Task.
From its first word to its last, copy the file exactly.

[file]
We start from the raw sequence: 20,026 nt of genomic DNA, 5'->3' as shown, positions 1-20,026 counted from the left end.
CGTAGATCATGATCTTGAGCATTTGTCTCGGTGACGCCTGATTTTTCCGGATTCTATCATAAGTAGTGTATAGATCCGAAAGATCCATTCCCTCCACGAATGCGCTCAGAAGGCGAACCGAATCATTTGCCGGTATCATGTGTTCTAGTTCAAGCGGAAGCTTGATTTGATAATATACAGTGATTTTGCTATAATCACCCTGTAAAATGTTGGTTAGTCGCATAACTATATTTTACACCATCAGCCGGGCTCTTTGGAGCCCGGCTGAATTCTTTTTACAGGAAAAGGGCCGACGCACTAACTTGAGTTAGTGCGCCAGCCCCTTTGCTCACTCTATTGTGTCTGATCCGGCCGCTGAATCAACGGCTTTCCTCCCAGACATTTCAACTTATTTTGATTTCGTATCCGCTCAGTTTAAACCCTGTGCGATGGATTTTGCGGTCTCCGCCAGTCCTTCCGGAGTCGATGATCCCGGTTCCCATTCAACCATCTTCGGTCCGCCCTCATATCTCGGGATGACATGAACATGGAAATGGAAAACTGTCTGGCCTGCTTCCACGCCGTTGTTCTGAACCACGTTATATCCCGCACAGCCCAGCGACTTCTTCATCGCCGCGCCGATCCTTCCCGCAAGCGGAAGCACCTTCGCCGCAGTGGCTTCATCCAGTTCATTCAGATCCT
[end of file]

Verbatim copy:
We start from the raw sequence: 20,026 nt of genomic DNA, 5'->3' as shown, positions 1-20,026 counted from the left end.
CGTAGATCATGATCTTGAGCATTTGTCTCGGTGACGCCTGATTTTTCCGGATTCTATCATAAGTAGTGTATAGATCCGAAAGATCCATTCCCTCCACGAATGCGCTCAGAAGGCGAACCGAATCATTTGCCGGTATCATGTGTTCTAGTTCAAGCGGAAGCTTGATTTGATAATATACAGTGATTTTGCTATAATCACCCTGTAAAATGTTGGTTAGTCGCATAACTATATTTTACACCATCAGCCGGGCTCTTTGGAGCCCGGCTGAATTCTTTTTACAGGAAAAGGGCCGACGCACTAACTTGAGTTAGTGCGCCAGCCCCTTTGCTCACTCTATTGTGTCTGATCCGGCCGCTGAATCAACGGCTTTCCTCCCAGACATTTCAACTTATTTTGATTTCGTATCCGCTCAGTTTAAACCCTGTGCGATGGATTTTGCGGTCTCCGCCAGTCCTTCCGGAGTCGATGATCCCGGTTCCCATTCAACCATCTTCGGTCCGCCCTCATATCTCGGGATGACATGAACATGGAAATGGAAAACTGTCTGGCCTGCTTCCACGCCGTTGTTCTGAACCACGTTATATCCCGCACAGCCCAGCGACTTCTTCATCGCCGCGCCGATCCTTCCCGCAAGCGGAAGCACCTTCGCCGCAGTGGCTTCATCCAGTTCATTCAGATCCT